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Feeding Beanie

Notebook: Washington does not practice; Branch starting in Seattle


Running back Beanie Wells turns the corner for his touchdown run Sunday in Washington.

Beanie Wells gained 93 yards on only 14 carries Sunday in Washington, and would have liked to have surpassed 100 yards, since he has done that only once in his career and came close (90 yards) in the season-opener.

But Wednesday, the running back waved off the idea he should have ended up with a lot more attempts against the Redskins.

"Hey, the coaches know what they are doing," Wells said. "They are calling the right plays."

Wells did admit, though, he loves to get as many carries as he can get. "Without question," he said.

Coach Ken Whisenhunt knows there are many watching his team wanting Wells to get a larger part of the workload. He hears from some of them too.

"I get a lot of emails, a lot of letters, a lot of questions, no matter what," Whisenhunt said with a smile. "When we do a New England on somebody and put up 600 yards of offense then maybe you won't (hear from fans), but that's OK. I'm glad to get it. I'm glad that people care."

That said, Whisenhunt added, every game is different how it plays out.

"Would we have liked to have gotten Beanie more carries? When he's averaging his yards per carry, yes, but there are other things going on that fall into it that you have to take into consideration," Whisenhunt said. "I like the progress we are making as an offense. … We can sustain some (more) drives. If we do, that will help with getting more carries."

Wells was so close to 100 yards "I feel bad for the guy," quarterback Kevin Kolb said. "We need to do that for him."

That could come this week. Wells is off to the best start of his career, gaining 183 yards and averaging 5.7 yards an attempt. It makes sense the Cardinals would want to give him the ball.

"When you are a running back who likes carrying the ball and you are vocal about it, you are always going to have those questions," Wells said. "When you have games when you almost have 100 yards, you are always going to have those questions."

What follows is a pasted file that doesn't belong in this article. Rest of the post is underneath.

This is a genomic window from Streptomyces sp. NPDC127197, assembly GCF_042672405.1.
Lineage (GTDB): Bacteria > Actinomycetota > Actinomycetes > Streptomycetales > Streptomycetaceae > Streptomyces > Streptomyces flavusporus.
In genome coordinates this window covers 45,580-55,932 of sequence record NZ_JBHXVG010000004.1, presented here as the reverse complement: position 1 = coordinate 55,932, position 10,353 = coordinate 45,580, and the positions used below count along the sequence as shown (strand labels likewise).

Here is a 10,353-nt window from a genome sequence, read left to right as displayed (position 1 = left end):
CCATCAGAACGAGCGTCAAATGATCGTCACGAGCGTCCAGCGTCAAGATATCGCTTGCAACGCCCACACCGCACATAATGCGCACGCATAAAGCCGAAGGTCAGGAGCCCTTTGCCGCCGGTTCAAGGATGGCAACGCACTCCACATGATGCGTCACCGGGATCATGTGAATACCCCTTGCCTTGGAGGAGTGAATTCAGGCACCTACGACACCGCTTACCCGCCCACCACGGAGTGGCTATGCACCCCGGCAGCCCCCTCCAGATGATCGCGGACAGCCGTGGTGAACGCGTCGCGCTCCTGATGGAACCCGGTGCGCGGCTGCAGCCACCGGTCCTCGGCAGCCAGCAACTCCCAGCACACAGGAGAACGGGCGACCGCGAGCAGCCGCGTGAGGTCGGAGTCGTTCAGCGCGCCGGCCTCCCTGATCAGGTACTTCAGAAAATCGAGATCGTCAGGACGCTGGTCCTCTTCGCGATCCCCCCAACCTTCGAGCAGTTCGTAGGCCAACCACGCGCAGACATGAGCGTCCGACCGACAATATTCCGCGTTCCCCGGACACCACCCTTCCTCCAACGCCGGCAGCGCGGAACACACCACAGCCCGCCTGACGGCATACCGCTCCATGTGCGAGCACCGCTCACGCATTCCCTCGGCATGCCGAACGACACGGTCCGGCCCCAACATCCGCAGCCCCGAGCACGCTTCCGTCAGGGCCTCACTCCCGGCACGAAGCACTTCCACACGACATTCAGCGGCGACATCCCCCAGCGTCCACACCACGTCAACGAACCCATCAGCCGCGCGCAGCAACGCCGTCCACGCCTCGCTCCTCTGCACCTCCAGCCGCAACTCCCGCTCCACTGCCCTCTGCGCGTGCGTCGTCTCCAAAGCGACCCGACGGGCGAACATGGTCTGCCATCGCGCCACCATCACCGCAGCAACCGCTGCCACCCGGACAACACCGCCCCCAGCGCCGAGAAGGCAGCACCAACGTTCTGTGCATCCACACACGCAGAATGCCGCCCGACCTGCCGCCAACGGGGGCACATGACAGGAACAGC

Linebacker Daryl Washington remained sidelined with his calf injury Wednesday, although he was the only Card not to practice. Running back LaRod Stephens-Howling (hand) returned to limited work.

Wide receiver Chansi Stuckey and linebacker Paris Lenon were the only new additions to the injury list. Stuckey was limited with a hamstring problem. Lenon, who left Sunday's game with an ankle sprain, actually is on the list with a groin injury, although he practiced fully Wednesday.

Tight end Jim Dray (pectoral) and wide receiver DeMarco Sampson (hamstring) were both limited.

Seattle coach Pete Carroll said he thinks wide receiver Sidney Rice (labrum) will finally be able to play this week.


There will be some familiarity along the Seahawks' defensive line Sunday in Seattle, because former Cardinal Alan Branch has been starting at left defensive tackle for the team. Through two games, Branch has five tackles.

Branch signed with the Seahawks as a free agent. The Cardinals looked into retaining their former second-round pick.

"We needed another defensive tackle in the worst way," Carroll said. "We saw in Alan a high end (potential). We saw a lot of plays that were special plays, even though he wasn't playing a lot and wasn't even a starter. We thought we might be able to develop him.

"He's played a ton of plays for us. He's hung in there. … He didn't get off to a great start in his career, but we're going to try and rejuvenate him."

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